Wednesday, June 23, 2010

Emma, Chapters 29-40

I am so sorry, readers and Jane Austen Challenge participants. Things are quite crazy around these parts lately, but I promise that once I move out of my apartment to Chicago and then go to Massachusetts, where I'm spending the summer, things will get back to normal. I even have an exciting box from Powell's waiting for me when I get there, so there will be lots of reading and writing to share.

Here's a quick summary of what you missed in Emma.

Frank and Emma have decided that they want to throw a ball. Since Randalls is too small, they opt for the Crown Inn. Frank makes Emma promise to dance the first two numbers with him. Emma worries that Mrs. Churchill won’t let Frank stay in Highbury long enough for the ball, but she does. But two days later, she calls him home since she’s ill. Frank leaves and the ball is cancelled. Emma is upset, and recognizes that she has some feelings for him after all.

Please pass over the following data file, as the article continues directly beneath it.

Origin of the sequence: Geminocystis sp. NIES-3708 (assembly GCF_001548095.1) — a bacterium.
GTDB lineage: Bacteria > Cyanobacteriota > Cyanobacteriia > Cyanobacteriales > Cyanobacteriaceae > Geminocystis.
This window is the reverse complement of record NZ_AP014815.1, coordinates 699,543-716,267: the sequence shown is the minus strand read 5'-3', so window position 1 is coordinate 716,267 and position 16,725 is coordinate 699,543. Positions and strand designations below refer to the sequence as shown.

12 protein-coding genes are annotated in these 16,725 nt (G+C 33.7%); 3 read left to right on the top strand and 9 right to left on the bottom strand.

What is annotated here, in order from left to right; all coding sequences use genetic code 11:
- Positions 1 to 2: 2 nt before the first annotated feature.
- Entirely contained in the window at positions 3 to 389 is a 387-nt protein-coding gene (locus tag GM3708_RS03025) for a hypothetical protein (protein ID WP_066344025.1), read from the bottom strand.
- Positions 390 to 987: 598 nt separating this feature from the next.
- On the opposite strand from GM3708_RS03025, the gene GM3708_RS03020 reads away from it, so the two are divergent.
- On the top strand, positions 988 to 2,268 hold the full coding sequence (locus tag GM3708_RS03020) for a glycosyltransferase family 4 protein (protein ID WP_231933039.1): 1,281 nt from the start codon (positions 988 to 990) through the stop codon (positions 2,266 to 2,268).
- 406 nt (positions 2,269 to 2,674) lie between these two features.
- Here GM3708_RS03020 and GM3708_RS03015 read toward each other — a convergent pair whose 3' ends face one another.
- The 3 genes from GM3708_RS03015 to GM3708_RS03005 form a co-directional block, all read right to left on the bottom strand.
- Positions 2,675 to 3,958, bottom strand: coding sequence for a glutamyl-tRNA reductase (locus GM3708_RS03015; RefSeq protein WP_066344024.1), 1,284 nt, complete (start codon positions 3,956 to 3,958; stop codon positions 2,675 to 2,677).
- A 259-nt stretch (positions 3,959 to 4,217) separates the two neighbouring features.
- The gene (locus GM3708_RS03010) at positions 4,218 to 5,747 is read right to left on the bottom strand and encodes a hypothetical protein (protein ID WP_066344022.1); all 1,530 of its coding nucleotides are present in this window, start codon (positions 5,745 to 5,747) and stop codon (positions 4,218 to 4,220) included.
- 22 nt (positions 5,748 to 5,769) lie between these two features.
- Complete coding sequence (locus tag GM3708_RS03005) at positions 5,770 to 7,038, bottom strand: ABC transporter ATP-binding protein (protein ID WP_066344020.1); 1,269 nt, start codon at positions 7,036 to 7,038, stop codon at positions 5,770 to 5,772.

Before Emma can dwell too much on Frank, word comes that Mr. Elton and his wife will be arriving soon in Highbury. Emma tries to convince Harriet to get over him, and the girls go to visit the couple. Emma realizes on their second visit that Mrs. Elton is incredibly gauche and superficial.

Mrs. Elton turns cold towards Emma, and decides to take Jane Fairfax under her wing. Jane also refuses another trip to Ireland to stay on in Highbury. Emma asks Mr. Knightley about this, and also hints to him that she things he has feelings for Jane. He’s flustered, and tells Emma that he isn’t interested in Jane.